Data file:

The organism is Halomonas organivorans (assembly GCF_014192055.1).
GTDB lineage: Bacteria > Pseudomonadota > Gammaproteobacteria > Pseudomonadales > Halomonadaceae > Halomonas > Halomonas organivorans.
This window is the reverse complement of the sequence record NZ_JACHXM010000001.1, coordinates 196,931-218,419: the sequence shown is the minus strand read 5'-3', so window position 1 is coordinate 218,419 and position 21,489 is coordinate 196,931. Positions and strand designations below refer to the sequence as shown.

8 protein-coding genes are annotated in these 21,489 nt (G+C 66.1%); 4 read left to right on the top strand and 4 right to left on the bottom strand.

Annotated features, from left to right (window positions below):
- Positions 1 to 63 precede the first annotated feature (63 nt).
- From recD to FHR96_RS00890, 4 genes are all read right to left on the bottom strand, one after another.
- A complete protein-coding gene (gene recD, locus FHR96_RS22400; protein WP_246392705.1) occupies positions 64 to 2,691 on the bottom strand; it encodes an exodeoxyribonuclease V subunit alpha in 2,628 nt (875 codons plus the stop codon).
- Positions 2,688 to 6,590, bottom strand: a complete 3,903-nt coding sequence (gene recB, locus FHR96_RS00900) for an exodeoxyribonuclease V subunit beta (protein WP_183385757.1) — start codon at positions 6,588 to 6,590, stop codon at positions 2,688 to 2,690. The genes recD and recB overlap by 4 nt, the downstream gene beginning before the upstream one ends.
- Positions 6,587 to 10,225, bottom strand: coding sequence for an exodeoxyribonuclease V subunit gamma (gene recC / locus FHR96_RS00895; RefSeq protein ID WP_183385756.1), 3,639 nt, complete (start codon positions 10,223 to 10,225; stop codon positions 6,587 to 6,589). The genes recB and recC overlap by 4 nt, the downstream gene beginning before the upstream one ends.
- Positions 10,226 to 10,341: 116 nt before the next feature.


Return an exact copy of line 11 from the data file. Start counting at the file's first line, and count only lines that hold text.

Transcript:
- Positions 10,226 to 10,341: 116 nt before the next feature.